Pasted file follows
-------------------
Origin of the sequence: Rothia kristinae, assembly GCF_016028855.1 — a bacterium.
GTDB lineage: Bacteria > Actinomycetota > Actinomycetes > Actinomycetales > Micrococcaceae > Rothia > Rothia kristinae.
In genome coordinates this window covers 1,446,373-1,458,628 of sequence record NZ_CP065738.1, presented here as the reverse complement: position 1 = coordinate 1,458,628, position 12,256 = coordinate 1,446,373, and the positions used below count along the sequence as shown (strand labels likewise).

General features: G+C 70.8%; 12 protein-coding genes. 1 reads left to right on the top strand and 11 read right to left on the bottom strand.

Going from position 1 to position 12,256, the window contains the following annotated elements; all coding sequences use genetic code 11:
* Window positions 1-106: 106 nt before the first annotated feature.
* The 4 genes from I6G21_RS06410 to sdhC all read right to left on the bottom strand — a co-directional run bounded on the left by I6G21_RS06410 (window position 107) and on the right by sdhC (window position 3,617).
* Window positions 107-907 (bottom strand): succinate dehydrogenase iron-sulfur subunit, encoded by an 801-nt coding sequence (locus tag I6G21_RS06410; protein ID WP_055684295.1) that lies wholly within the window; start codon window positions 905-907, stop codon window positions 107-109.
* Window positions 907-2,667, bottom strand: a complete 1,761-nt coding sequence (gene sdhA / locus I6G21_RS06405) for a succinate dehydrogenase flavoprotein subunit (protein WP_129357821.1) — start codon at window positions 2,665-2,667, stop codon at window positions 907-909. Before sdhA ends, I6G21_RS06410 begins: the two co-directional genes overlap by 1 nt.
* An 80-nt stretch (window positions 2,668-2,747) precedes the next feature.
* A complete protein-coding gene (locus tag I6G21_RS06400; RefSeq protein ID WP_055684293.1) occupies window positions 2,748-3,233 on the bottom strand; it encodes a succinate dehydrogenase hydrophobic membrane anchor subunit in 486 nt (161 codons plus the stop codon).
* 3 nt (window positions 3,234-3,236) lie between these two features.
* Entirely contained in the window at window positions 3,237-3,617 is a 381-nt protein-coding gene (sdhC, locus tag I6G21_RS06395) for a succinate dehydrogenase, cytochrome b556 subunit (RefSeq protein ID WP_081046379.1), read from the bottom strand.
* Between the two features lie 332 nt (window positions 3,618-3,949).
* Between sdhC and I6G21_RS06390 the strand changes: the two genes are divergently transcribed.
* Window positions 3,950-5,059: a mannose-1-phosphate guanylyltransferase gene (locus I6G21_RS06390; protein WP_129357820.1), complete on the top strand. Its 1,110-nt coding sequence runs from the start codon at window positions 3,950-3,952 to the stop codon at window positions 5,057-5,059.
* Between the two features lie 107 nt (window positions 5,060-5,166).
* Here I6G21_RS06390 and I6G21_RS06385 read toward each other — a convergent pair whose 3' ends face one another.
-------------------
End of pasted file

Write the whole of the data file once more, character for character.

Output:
Origin of the sequence: Rothia kristinae, assembly GCF_016028855.1 — a bacterium.
GTDB lineage: Bacteria > Actinomycetota > Actinomycetes > Actinomycetales > Micrococcaceae > Rothia > Rothia kristinae.
In genome coordinates this window covers 1,446,373-1,458,628 of sequence record NZ_CP065738.1, presented here as the reverse complement: position 1 = coordinate 1,458,628, position 12,256 = coordinate 1,446,373, and the positions used below count along the sequence as shown (strand labels likewise).

General features: G+C 70.8%; 12 protein-coding genes. 1 reads left to right on the top strand and 11 read right to left on the bottom strand.

Going from position 1 to position 12,256, the window contains the following annotated elements; all coding sequences use genetic code 11:
* Window positions 1-106: 106 nt before the first annotated feature.
* The 4 genes from I6G21_RS06410 to sdhC all read right to left on the bottom strand — a co-directional run bounded on the left by I6G21_RS06410 (window position 107) and on the right by sdhC (window position 3,617).
* Window positions 107-907 (bottom strand): succinate dehydrogenase iron-sulfur subunit, encoded by an 801-nt coding sequence (locus tag I6G21_RS06410; protein ID WP_055684295.1) that lies wholly within the window; start codon window positions 905-907, stop codon window positions 107-109.
* Window positions 907-2,667, bottom strand: a complete 1,761-nt coding sequence (gene sdhA / locus I6G21_RS06405) for a succinate dehydrogenase flavoprotein subunit (protein WP_129357821.1) — start codon at window positions 2,665-2,667, stop codon at window positions 907-909. Before sdhA ends, I6G21_RS06410 begins: the two co-directional genes overlap by 1 nt.
* An 80-nt stretch (window positions 2,668-2,747) precedes the next feature.
* A complete protein-coding gene (locus tag I6G21_RS06400; RefSeq protein ID WP_055684293.1) occupies window positions 2,748-3,233 on the bottom strand; it encodes a succinate dehydrogenase hydrophobic membrane anchor subunit in 486 nt (161 codons plus the stop codon).
* 3 nt (window positions 3,234-3,236) lie between these two features.
* Entirely contained in the window at window positions 3,237-3,617 is a 381-nt protein-coding gene (sdhC, locus tag I6G21_RS06395) for a succinate dehydrogenase, cytochrome b556 subunit (RefSeq protein ID WP_081046379.1), read from the bottom strand.
* Between the two features lie 332 nt (window positions 3,618-3,949).
* Between sdhC and I6G21_RS06390 the strand changes: the two genes are divergently transcribed.
* Window positions 3,950-5,059: a mannose-1-phosphate guanylyltransferase gene (locus I6G21_RS06390; protein WP_129357820.1), complete on the top strand. Its 1,110-nt coding sequence runs from the start codon at window positions 3,950-3,952 to the stop codon at window positions 5,057-5,059.
* Between the two features lie 107 nt (window positions 5,060-5,166).
* Here I6G21_RS06390 and I6G21_RS06385 read toward each other — a convergent pair whose 3' ends face one another.